Major Downtown North Core Construction Project to Continue This Summer

Story by Matt Prokopchuk, Photo by Sidney Ulakovic

One of Thunder Bay’s major downtown north core thoroughfares will be dug up this year, as the city continues with a two-year, $12 million project that promises to not only bring layers of underground infrastructure up to modern standards this year, but will also redesign and reconstruct a popular section of Red River Road.

The city held an open house at Red Lion Smokehouse on Thursday afternoon designed to answer questions and solicit feedback from businesses, other stakeholders, and the public on the three-phase work plan slated to run from mid-April through October. The first stage will involve the closure and reconstruction of Red River Road from its intersection at Cumberland Street up to St. Paul Street; stage two will expand the construction zone up to what the city is calling “Mall Street”—the crosswalk and walkway from Red River Road through to Park Avenue—and stage three will see the reopening of Red River from Cumberland to St. Paul and completion of work up to Court Street.

“The original infrastructure [like water and sewer lines] is 100 years old, it’s from the early 1900s—1920s and 30s,” says Brian Newman, a project engineer with the City of Thunder Bay. “When we dig up Red River Road, you’ll find all the old street car rails, so we’re going to have a lot of that poking out of the ground, and we’re actually going to try to incorporate that into some of the public art that’s coming up.” The city says that infrastructure is at the end of its lifespan and needs to be replaced. Aside from the underground work, city officials say the work will also modernize the appearance and accessibility of Red River Road; this year’s work on that street follows similar efforts last year along Court Street, and plans to include resurfacing the roadways, installing new sidewalks (effectively turning the route into a “curbless street,” according to Newman), putting in new streetlights and traffic signals, and adding public spaces.

Like their counterparts on Court Street last year, businesses along the affected areas of Red River Road will be impacted in terms of access. Kara Pratt, the executive director of the Waterfront District BIA, which represents business interests in the downtown north core, says shops and restaurants will remain open and she’s not only encouraging the public to continue to support them, but also for the businesses themselves to “continue to market.”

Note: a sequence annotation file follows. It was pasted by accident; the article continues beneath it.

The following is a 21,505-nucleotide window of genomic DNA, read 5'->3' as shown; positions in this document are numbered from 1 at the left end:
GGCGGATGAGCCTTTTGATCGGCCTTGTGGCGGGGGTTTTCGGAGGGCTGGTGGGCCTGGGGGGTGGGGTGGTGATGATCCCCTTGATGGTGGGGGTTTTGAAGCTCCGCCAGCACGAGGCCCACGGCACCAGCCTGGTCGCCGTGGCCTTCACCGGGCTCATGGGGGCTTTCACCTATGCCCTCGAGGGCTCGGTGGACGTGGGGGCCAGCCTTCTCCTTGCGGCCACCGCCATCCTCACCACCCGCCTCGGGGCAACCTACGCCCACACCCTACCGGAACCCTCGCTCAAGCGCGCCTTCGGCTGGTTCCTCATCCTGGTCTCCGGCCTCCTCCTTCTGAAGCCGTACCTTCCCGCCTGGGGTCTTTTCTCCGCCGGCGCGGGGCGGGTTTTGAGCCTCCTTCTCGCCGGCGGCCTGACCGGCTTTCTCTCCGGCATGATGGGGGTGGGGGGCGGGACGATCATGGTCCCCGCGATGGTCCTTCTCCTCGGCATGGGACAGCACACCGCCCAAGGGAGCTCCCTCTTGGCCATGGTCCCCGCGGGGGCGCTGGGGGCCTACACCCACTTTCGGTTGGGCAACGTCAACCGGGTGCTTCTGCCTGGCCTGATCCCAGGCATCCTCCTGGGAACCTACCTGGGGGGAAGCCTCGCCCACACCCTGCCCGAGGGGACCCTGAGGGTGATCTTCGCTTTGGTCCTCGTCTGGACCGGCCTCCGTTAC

“This isn’t a time to hide in your business, you have to get out there and you have to market and say that you are open,” she says. “You are the best people to reach your own clientele.”  And while this summer will be disruptive, Pratt stresses that the work will continue to pay dividends—not only with the replacement of century-old essential infrastructure, but also by beautifying the area and focusing on pedestrian accessibility. “There’s excitement, there’s looking towards the future, and all the positive that comes from this,” she says. “There are concerns in terms of deliveries and stuff like that, but we’re here to help mitigate those concerns.”

Newman says the project remains on budget and hopes to use lessons learned last year during the Court Street reconstruction phase. “Underground is always a surprise,” he says of some of the unforeseen issues crews ran into last year. “You run into rock, you run into piping that’s not documented—just a whole plethora of things that could happen.” Traffic light installation and some decorative work along Court Street is also slated to be completed this year—similarly, Newman says final touches on Red River may have to be completed early in the 2025 season, depending on how work progresses this year.

“It’s just going to look really decorative when it’s all done,” he says. “Red River Road’s going to be a showpiece, I think.”